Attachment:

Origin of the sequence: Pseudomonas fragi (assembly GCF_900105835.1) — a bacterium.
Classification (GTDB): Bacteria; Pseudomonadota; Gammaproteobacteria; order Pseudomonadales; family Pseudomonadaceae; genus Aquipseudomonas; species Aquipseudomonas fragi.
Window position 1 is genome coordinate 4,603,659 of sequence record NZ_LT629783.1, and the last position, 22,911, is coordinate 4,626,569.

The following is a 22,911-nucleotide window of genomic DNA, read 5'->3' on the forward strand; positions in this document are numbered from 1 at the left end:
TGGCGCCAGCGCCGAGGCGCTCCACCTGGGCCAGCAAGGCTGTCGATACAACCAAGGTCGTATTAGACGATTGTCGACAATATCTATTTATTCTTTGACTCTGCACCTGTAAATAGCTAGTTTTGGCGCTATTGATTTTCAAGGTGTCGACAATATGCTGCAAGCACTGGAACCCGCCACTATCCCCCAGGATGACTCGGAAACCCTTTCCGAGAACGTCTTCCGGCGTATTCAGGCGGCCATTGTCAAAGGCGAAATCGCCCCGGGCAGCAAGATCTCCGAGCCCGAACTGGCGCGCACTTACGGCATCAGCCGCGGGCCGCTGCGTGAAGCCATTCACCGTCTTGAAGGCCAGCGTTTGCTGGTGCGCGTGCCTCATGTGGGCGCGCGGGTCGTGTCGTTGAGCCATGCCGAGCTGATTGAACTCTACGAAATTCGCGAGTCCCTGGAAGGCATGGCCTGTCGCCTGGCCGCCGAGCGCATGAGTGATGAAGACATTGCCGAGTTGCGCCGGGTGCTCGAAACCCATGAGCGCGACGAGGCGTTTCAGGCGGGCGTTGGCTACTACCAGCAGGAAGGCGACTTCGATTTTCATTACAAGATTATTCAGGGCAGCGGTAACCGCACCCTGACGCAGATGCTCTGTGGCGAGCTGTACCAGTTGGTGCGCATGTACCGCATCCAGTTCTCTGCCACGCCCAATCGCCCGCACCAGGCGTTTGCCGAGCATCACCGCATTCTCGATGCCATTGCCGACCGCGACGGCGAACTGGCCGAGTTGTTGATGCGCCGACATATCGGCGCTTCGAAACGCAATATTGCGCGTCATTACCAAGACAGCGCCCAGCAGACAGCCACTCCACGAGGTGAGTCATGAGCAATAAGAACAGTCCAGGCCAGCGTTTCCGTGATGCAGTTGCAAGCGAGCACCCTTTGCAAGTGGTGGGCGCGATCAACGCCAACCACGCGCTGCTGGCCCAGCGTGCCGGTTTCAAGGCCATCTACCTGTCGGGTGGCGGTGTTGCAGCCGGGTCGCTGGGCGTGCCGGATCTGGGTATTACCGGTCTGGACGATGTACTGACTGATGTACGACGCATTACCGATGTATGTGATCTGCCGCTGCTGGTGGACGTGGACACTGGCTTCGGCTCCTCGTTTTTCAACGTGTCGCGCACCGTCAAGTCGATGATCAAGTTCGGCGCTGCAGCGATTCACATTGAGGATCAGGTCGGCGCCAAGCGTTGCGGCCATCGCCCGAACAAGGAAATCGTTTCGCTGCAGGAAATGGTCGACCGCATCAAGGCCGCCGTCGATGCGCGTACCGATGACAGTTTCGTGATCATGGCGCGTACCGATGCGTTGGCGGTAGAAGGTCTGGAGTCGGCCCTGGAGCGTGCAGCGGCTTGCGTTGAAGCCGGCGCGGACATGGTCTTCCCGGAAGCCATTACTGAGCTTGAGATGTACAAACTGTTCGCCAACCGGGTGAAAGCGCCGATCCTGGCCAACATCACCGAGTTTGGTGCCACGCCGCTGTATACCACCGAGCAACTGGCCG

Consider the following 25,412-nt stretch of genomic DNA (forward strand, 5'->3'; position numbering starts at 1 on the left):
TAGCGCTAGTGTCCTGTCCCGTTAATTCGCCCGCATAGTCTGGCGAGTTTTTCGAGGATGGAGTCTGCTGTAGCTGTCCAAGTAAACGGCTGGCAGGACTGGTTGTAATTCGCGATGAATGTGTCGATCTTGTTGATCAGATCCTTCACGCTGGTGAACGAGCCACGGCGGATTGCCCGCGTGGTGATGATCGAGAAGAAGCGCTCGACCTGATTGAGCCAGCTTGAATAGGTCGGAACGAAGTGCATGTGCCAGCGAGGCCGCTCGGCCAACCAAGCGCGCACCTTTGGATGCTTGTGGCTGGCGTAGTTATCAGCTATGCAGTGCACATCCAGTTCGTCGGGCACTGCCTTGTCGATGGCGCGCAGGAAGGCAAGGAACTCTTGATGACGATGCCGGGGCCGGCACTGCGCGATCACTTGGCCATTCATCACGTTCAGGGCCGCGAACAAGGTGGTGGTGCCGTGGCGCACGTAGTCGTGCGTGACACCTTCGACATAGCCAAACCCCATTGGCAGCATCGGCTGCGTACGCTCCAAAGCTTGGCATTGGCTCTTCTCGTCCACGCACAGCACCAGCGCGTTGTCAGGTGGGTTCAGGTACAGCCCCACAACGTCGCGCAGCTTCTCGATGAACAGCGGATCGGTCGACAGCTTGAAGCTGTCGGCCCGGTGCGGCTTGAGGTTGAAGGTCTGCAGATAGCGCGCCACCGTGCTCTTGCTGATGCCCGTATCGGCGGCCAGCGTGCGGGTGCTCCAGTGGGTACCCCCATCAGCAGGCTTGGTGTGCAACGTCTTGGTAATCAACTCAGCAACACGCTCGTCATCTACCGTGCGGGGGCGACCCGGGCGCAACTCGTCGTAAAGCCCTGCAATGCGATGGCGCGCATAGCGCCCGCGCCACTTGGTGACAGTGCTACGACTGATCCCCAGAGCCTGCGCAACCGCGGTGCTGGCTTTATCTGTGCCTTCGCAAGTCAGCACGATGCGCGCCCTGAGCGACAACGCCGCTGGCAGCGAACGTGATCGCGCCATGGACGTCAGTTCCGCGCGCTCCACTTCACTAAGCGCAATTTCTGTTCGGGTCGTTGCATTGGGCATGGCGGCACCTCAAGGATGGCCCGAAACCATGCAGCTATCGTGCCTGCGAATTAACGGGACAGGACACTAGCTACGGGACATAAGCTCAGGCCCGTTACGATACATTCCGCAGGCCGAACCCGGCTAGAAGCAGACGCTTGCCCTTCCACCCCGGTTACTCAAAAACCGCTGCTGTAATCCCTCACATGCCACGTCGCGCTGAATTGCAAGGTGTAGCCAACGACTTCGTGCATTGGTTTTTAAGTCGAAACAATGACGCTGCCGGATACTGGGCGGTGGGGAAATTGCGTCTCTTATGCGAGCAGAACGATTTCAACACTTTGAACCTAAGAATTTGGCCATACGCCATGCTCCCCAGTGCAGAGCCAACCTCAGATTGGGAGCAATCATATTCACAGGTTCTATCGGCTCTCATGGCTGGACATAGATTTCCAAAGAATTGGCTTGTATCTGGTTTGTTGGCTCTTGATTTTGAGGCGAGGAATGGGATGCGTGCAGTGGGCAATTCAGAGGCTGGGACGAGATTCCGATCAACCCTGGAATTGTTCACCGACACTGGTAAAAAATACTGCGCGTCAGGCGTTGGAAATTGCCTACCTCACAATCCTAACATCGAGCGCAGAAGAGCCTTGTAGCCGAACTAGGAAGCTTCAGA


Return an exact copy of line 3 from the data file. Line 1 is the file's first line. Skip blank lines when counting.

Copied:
Window position 1 is genome coordinate 4,603,659 of sequence record NZ_LT629783.1, and the last position, 22,911, is coordinate 4,626,569.